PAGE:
Fig. 3
figure 3

Seed germination and water absorption percentages in GhGLU19-overexpressing and GhGLU19-suppressing lines. A Photographic illustration of seed germination curve at 24, 36, 48, 72 and 96 h after imbibition. Scale bar, 3 cm. B Line chart of seed germination percentages in transgenic lines and W0 after 24, 36, 48, 60, 72, 84 and 96 h at 25 °C growth chamber. Germination percentage as the means ± SD with three biological replicates. C-D Water uptake time course of transgenic and wild-type seeds. Seeds from W0, GhGLU19-suppressing lines AS19 and AS105, GhGLU19-overexpressing lines OE4 and OE110, were sown in dishes at 25 °C, respectively. Percentage of water uptake was scaled by 2 h over one day. After 24 h, water uptake percentage was calculated each 12 h interval. Three independent biological replicates were analyzed. Water uptake percentage as the means ± SD, student’s t-test, * p < 0.05, ** p < 0.01

GhGLU19-AS transgenic cottonseeds accumulated callose and showed altered imbibition curve

To determine how GhGLU19 affects callose accumulation in seeds, we measured the callose content in embryos, seed coats and ii of seeds from transgenic lines and wild-type. In seeds, callose was significantly enriched at ii. At 4 h imbibed seeds, callose content in ii from GhGLU19-ASs showed significant increase, with about 25% higher in AS19 than those in W0. Meanwhile, the callose content in GhGLU19-OEs showed significant decrease, which the amount in OE4 and OE110 were about 85 and 80% of those in wild-type seeds (Fig. 4A). These results indicated that suppression of GhGLU19 increased callose accumulation in ii of seeds.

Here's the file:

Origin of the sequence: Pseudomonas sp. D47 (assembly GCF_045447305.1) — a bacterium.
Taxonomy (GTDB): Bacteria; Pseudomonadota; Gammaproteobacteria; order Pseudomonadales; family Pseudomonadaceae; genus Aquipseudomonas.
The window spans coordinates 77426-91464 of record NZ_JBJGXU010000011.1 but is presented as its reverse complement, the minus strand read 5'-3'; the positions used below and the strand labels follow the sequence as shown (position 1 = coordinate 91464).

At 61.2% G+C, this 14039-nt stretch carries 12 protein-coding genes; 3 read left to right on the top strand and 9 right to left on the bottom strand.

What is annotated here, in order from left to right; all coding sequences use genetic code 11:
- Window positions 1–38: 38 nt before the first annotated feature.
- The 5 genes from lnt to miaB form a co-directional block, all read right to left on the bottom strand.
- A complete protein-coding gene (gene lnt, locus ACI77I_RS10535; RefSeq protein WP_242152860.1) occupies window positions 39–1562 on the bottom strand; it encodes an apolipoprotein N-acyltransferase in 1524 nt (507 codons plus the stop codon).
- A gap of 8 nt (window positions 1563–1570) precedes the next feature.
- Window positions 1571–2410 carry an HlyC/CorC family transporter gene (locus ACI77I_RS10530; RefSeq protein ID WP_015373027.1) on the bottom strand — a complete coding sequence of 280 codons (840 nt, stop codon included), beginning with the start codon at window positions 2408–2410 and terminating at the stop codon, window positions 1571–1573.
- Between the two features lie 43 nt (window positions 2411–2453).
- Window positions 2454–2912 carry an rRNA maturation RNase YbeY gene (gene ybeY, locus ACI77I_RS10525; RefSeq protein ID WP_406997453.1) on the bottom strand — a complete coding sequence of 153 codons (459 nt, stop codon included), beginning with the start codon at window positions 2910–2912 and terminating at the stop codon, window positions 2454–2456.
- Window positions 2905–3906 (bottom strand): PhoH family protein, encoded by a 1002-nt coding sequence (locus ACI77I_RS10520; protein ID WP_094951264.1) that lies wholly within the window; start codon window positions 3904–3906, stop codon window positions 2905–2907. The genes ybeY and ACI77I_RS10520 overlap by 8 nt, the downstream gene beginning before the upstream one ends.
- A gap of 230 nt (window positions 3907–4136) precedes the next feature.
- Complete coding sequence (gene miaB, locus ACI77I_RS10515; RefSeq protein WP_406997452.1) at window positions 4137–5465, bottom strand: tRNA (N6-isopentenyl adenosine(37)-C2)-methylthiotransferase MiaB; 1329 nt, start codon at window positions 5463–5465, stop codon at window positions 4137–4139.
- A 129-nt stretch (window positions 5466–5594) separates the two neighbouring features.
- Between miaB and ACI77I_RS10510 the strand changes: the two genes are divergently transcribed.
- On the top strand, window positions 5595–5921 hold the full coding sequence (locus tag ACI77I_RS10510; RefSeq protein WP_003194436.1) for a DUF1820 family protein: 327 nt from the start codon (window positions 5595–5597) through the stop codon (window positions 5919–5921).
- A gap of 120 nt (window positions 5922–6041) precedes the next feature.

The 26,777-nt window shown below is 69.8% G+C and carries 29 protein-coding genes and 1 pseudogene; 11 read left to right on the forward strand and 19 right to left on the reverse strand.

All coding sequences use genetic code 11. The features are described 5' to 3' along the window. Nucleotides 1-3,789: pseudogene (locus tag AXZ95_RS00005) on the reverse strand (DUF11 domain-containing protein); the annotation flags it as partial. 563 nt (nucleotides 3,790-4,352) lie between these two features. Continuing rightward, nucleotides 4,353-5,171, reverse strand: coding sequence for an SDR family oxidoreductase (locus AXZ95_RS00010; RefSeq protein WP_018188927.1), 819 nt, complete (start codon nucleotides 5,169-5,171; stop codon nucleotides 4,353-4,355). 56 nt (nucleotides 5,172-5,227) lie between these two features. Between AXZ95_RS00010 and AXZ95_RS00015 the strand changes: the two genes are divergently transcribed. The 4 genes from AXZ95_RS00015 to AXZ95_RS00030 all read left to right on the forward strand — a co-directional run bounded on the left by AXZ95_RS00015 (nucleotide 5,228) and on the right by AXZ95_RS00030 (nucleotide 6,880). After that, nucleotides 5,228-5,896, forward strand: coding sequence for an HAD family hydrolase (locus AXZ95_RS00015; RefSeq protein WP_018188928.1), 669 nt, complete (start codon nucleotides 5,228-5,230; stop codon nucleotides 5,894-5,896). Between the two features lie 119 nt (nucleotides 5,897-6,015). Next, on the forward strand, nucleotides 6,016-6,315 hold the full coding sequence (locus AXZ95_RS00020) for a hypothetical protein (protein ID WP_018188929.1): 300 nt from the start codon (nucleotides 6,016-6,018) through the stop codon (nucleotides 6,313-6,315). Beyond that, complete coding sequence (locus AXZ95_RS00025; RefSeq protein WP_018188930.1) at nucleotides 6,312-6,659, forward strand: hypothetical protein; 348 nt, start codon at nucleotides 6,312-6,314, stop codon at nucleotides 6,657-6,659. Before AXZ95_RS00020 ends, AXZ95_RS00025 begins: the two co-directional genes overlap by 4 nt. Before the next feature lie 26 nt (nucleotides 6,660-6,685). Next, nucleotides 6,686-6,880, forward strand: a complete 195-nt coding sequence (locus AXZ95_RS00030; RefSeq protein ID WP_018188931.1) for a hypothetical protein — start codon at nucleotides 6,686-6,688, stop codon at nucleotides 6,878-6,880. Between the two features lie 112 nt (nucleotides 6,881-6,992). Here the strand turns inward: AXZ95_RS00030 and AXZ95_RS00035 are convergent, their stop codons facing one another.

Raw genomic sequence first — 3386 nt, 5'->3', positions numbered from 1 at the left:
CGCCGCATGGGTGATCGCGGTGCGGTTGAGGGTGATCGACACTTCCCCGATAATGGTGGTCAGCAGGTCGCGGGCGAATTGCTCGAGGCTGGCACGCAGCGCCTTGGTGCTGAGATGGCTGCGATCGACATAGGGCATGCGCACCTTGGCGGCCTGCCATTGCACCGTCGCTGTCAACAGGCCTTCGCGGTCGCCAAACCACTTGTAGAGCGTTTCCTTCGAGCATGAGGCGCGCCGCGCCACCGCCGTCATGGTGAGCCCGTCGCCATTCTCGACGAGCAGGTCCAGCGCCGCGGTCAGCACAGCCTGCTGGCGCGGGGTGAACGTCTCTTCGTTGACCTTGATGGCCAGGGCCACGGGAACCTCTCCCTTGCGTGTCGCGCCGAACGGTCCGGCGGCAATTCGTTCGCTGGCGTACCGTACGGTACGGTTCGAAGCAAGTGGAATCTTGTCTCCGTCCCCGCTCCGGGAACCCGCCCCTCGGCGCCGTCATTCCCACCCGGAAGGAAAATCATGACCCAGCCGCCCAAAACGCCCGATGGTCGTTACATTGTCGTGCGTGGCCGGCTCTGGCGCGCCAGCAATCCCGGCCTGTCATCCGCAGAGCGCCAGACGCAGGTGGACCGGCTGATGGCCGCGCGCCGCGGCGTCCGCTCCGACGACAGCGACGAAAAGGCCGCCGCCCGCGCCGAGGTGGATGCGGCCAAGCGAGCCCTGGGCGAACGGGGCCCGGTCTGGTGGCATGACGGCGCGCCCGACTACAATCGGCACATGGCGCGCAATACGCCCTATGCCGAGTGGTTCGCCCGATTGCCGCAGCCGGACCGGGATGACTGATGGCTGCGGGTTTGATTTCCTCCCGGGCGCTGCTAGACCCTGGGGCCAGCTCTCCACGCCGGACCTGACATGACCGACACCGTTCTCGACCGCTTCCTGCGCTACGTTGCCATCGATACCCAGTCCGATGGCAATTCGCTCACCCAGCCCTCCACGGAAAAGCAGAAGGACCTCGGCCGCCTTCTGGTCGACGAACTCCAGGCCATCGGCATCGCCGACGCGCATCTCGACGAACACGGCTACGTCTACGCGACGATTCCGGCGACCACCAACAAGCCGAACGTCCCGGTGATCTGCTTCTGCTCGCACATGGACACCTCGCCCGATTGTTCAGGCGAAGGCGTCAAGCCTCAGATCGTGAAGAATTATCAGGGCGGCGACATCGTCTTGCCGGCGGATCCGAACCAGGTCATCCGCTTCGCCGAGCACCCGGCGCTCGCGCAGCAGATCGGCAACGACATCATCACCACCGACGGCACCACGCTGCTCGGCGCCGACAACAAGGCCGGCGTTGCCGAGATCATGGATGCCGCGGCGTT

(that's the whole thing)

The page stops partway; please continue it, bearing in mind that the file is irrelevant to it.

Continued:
Fig.4
figure 4

Callose accumulation was altered in GhGLU19-overexpressing and GhGLU19-suppressing lines. A Callose accumulation in embryos, seed coats and inner integuments were measured in 4 h imbibed seeds of GhGLU19-overexpressing and GhGLU19-suppressing lines. te, testa; em, embryo; ii, inner integument. Three independent biological replicates were analyzed. Student’s t-test, * p < 0.05, ** p < 0.01. B Callose deposition at micropylar region of different transgenic seeds. Scanning electron micrographs of micropyle showed that callose was highly accumulated in micropylar region of transgenic seeds of GhGLU19-suppressing lines. me, micropylar endosperm. Scale bar, 50 μm. C Callose detection on transection of micropyle of different transgenic seeds. Sections were stained with 0.05% aniline blue buffer, and pictured under UV light. ce, callose envelope. Scale bar, 500 μm